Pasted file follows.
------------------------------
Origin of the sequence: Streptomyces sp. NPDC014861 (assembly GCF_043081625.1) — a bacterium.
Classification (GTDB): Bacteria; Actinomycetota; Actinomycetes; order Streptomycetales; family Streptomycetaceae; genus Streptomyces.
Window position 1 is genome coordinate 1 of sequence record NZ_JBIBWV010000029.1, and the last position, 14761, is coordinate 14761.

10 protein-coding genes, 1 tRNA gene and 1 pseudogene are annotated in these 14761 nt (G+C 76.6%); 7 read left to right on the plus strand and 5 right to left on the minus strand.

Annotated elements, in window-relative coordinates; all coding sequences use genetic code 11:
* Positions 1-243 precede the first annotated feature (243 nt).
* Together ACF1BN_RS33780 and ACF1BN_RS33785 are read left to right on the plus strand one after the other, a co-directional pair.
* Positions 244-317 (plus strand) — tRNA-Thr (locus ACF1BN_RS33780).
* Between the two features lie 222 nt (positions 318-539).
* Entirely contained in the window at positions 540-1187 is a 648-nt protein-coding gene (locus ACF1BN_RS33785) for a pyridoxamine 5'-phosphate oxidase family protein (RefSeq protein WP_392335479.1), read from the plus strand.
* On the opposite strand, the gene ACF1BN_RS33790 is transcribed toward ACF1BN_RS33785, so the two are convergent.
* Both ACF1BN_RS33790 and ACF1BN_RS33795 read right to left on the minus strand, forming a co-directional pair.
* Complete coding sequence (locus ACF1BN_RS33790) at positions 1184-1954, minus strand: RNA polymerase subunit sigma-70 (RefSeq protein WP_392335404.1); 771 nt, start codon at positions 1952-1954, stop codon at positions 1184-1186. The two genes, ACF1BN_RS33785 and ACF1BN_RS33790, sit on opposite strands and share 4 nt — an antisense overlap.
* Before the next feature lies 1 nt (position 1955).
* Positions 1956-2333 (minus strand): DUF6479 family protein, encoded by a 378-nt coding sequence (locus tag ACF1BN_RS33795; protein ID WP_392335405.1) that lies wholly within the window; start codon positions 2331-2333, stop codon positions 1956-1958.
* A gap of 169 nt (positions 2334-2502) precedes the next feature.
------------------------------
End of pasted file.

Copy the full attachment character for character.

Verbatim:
Origin of the sequence: Streptomyces sp. NPDC014861 (assembly GCF_043081625.1) — a bacterium.
Classification (GTDB): Bacteria; Actinomycetota; Actinomycetes; order Streptomycetales; family Streptomycetaceae; genus Streptomyces.
Window position 1 is genome coordinate 1 of sequence record NZ_JBIBWV010000029.1, and the last position, 14761, is coordinate 14761.

10 protein-coding genes, 1 tRNA gene and 1 pseudogene are annotated in these 14761 nt (G+C 76.6%); 7 read left to right on the plus strand and 5 right to left on the minus strand.

Annotated elements, in window-relative coordinates; all coding sequences use genetic code 11:
* Positions 1-243 precede the first annotated feature (243 nt).
* Together ACF1BN_RS33780 and ACF1BN_RS33785 are read left to right on the plus strand one after the other, a co-directional pair.
* Positions 244-317 (plus strand) — tRNA-Thr (locus ACF1BN_RS33780).
* Between the two features lie 222 nt (positions 318-539).
* Entirely contained in the window at positions 540-1187 is a 648-nt protein-coding gene (locus ACF1BN_RS33785) for a pyridoxamine 5'-phosphate oxidase family protein (RefSeq protein WP_392335479.1), read from the plus strand.
* On the opposite strand, the gene ACF1BN_RS33790 is transcribed toward ACF1BN_RS33785, so the two are convergent.
* Both ACF1BN_RS33790 and ACF1BN_RS33795 read right to left on the minus strand, forming a co-directional pair.
* Complete coding sequence (locus ACF1BN_RS33790) at positions 1184-1954, minus strand: RNA polymerase subunit sigma-70 (RefSeq protein WP_392335404.1); 771 nt, start codon at positions 1952-1954, stop codon at positions 1184-1186. The two genes, ACF1BN_RS33785 and ACF1BN_RS33790, sit on opposite strands and share 4 nt — an antisense overlap.
* Before the next feature lies 1 nt (position 1955).
* Positions 1956-2333 (minus strand): DUF6479 family protein, encoded by a 378-nt coding sequence (locus tag ACF1BN_RS33795; protein ID WP_392335405.1) that lies wholly within the window; start codon positions 2331-2333, stop codon positions 1956-1958.
* A gap of 169 nt (positions 2334-2502) precedes the next feature.